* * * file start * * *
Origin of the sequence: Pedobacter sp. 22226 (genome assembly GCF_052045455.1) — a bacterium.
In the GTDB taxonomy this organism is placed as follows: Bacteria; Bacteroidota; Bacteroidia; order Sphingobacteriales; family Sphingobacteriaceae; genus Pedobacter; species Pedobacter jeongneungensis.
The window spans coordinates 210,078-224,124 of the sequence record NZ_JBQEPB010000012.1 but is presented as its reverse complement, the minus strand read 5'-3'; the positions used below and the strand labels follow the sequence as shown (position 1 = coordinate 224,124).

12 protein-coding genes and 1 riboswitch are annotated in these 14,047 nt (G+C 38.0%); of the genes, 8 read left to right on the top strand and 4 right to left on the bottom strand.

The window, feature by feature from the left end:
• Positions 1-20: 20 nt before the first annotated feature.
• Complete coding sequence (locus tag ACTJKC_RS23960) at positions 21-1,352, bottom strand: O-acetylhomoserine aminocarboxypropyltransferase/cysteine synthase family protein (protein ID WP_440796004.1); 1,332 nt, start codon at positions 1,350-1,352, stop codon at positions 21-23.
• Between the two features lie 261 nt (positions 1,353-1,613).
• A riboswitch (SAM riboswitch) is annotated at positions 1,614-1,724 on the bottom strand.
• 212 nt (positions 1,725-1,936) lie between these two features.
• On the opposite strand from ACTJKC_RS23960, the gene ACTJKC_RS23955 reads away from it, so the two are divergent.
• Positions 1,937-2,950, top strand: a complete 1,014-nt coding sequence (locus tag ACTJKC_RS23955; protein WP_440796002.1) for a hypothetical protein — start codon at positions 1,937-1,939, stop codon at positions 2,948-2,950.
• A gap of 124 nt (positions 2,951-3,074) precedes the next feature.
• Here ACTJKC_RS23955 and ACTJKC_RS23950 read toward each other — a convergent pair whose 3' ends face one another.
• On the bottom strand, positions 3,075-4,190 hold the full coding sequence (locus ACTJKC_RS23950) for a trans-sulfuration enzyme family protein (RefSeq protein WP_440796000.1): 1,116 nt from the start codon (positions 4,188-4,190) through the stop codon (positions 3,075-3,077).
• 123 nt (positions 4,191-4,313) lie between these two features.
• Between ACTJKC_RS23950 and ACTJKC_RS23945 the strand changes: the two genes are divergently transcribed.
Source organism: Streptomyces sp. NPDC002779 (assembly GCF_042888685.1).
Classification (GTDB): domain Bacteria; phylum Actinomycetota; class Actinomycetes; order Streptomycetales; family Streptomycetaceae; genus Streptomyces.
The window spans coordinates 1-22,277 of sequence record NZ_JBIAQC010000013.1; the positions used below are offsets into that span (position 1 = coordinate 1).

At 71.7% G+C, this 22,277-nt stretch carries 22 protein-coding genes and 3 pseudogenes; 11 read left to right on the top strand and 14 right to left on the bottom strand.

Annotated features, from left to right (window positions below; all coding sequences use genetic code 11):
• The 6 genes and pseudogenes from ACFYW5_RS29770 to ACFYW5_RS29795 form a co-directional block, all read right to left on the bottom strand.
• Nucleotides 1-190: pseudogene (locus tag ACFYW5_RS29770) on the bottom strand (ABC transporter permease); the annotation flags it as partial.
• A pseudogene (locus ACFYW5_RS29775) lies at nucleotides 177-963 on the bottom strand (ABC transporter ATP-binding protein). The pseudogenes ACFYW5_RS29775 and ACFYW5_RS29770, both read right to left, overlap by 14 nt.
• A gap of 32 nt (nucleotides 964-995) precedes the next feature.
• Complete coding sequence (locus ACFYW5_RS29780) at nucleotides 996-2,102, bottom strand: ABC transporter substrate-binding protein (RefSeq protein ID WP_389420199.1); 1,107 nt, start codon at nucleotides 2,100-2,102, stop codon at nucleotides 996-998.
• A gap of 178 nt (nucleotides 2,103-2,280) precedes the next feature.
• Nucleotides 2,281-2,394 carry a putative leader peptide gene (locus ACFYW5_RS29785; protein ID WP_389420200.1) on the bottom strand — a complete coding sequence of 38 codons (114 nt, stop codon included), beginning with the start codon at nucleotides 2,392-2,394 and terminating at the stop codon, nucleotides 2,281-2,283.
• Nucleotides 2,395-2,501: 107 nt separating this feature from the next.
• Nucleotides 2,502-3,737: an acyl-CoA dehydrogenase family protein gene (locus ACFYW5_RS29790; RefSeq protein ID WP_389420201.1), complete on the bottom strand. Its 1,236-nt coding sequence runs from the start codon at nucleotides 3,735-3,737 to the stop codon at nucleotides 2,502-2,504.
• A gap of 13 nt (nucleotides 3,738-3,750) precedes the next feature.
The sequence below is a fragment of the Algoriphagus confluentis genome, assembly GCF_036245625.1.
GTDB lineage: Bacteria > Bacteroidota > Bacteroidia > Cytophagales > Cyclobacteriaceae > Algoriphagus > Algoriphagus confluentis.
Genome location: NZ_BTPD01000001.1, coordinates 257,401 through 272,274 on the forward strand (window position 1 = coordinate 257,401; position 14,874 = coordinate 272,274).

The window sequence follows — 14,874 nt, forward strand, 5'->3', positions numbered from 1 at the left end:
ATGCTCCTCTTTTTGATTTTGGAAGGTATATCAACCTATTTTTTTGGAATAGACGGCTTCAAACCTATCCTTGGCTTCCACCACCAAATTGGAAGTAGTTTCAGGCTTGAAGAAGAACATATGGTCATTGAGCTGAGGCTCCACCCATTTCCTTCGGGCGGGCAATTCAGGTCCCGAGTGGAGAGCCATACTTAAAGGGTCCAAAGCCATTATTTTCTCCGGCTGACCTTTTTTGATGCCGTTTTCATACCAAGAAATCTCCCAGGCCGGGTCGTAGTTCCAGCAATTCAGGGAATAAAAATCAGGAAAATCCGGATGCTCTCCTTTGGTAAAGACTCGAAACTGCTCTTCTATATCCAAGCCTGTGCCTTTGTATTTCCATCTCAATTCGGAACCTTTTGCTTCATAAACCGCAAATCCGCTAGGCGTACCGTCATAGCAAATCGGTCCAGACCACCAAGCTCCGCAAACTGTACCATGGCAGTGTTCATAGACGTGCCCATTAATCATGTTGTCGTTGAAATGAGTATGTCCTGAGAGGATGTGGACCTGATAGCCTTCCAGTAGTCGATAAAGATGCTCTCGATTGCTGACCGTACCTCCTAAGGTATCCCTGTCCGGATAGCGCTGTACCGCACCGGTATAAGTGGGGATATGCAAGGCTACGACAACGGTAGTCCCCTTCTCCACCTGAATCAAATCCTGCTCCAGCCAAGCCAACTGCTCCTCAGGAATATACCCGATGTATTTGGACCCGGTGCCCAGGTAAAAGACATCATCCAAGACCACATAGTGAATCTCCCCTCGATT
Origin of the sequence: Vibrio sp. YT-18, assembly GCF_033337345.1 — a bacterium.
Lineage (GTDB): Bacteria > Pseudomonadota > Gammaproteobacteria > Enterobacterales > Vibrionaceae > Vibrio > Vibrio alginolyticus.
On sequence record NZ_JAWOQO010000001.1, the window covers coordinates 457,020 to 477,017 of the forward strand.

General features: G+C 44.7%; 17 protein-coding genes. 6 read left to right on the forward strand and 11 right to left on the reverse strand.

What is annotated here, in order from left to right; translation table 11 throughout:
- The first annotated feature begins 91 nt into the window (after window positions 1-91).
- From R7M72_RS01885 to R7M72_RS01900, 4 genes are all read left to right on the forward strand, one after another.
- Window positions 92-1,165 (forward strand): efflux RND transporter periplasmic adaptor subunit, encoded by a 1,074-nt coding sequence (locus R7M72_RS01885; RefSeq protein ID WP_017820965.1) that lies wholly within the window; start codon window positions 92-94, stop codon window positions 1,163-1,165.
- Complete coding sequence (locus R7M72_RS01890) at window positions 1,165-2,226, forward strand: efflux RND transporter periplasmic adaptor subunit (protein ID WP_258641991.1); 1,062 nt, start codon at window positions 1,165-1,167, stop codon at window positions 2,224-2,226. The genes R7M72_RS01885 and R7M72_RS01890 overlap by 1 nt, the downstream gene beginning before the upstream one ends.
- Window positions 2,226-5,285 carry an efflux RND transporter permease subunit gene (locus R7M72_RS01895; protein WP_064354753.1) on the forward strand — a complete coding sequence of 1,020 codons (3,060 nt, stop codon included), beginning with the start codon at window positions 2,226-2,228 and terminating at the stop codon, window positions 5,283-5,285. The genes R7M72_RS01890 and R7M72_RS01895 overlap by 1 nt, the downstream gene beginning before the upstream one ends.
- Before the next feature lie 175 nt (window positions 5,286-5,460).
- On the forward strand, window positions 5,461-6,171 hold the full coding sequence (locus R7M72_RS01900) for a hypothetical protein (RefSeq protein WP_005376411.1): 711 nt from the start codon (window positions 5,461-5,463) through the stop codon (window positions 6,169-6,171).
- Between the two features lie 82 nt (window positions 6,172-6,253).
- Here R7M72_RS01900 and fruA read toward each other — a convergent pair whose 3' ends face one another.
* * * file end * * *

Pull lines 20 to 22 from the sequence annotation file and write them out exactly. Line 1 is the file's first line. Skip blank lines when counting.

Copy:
The window spans coordinates 1-22,277 of sequence record NZ_JBIAQC010000013.1; the positions used below are offsets into that span (position 1 = coordinate 1).

At 71.7% G+C, this 22,277-nt stretch carries 22 protein-coding genes and 3 pseudogenes; 11 read left to right on the top strand and 14 right to left on the bottom strand.

Annotated features, from left to right (window positions below; all coding sequences use genetic code 11):